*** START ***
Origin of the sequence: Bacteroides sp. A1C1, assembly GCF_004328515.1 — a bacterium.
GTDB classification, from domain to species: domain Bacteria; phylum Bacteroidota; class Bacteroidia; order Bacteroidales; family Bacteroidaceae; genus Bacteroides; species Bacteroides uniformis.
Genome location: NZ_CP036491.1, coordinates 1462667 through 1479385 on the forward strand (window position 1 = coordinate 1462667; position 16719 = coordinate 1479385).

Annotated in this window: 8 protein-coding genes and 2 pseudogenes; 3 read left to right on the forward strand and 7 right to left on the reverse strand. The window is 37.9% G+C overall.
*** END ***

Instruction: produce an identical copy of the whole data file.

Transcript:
Origin of the sequence: Bacteroides sp. A1C1, assembly GCF_004328515.1 — a bacterium.
GTDB classification, from domain to species: domain Bacteria; phylum Bacteroidota; class Bacteroidia; order Bacteroidales; family Bacteroidaceae; genus Bacteroides; species Bacteroides uniformis.
Genome location: NZ_CP036491.1, coordinates 1462667 through 1479385 on the forward strand (window position 1 = coordinate 1462667; position 16719 = coordinate 1479385).

Annotated in this window: 8 protein-coding genes and 2 pseudogenes; 3 read left to right on the forward strand and 7 right to left on the reverse strand. The window is 37.9% G+C overall.